The new year brings a fresh opportunity to share a key example of Colorado education reform innovation spreading its wings and landing on a high perch beyond our borders. Former CDE consultant and Eagle County human resources director Jason E. Glass was recently named by Iowa’s incoming Gov. Terry Branstad to head up the state’s education department.

I first met and interacted with Jason in his role at Eagle County. There he played an instrumental role as an innovator. The district not only had adopted the Teacher Advancement Program but also had taken a clean break from the old, unworkable salary schedule. Along the way, Eagle County encountered a number of problems based on how the program was implemented. He helped move the district into its second generation of performance pay, retaining its innovative quality while building broader support.

The local Colorado transformation gave Jason somewhat of a national platform to share lessons learned, and apparently that proved to be quite a stepping stone up. After a few months in a senior position at Battelle for Kids, a group dedicated to “transformation in education…through focusing on human capital development” as well as value added data and formative instructional practices, he got a surprising invitation from Branstad’s staff to interview.

“I was of course honored but thought little of my chances! I went to Des Moines and spoke with the Governor and his staff for a couple of hours and we really found we shared a very similar vision or education,” Jason wrote in an email. “It was a fantastic experience for me. I was really surprised when they called a few days later after checking my references to make the offer!”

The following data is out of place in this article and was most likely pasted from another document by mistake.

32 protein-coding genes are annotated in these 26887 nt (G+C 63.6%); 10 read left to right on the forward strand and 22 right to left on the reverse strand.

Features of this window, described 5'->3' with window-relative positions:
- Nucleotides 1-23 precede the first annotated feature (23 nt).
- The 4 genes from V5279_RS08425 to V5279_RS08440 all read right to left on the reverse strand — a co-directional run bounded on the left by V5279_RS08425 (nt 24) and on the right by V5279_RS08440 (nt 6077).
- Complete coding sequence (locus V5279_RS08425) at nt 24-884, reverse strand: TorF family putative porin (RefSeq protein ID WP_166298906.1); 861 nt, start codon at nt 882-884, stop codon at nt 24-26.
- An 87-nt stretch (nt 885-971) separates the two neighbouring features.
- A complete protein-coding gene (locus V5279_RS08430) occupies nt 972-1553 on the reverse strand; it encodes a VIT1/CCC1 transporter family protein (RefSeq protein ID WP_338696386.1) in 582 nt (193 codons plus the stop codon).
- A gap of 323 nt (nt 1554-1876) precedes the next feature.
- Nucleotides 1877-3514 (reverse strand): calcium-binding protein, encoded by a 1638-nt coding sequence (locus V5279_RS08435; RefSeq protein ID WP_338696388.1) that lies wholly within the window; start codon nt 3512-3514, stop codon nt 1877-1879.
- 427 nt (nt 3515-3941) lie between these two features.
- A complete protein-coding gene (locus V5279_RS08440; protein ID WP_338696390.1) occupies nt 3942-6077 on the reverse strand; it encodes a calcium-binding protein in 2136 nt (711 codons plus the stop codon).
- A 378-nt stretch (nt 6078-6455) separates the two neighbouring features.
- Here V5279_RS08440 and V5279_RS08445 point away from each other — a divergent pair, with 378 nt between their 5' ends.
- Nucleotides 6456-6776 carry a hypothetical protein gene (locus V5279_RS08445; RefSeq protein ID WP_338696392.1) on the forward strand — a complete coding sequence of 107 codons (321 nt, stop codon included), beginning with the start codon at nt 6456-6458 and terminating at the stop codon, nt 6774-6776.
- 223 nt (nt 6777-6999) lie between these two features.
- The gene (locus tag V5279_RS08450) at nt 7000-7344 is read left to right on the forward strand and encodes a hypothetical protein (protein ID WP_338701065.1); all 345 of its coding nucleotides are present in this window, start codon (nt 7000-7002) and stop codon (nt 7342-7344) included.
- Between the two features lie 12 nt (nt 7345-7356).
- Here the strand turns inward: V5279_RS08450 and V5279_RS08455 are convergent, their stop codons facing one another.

Unlike in Colorado, the head of Iowa’s education department is appointed by the governor rather than the state board. But the legacy of Colorado’s recently departed commissioner sure looks to have an influence in the Hawkeye State. “I had a great role model in watching Commissioner Jones. I have tremendous respect for him and what he did for Colorado,” Jason said.

A lot of what he gleaned during his time in Colorado figures to play out in Iowa, a state with different institutions and demographics. “The rest of the country should look to Colorado and think ‘innovation.’ This spirit of innovation and trying different approaches is something I hope to take from my time in Colorado and share. Iowa has tremendous educators and a great tradition of quality public schools. My role will be to serve those educators in making a really good state even better.”

On a personal note, Jason acknowledged his new position is a “big leap” but added: “I was as surprised by the selection as anyone else and this is a tremendous opportunity for me. However, I’ve lived my whole life beating the odds, taking calculated risks, and facing things others feared. The most powerful professional skill I’ve learned is putting my fear in check. It’s always there, but it doesn’t have to rule us.”

No pressure, either. A couple days after officially being named to the position, he headed up the Christian Science Monitor‘s list of “eight school chiefs to watch in 2011″ in the area of education reform.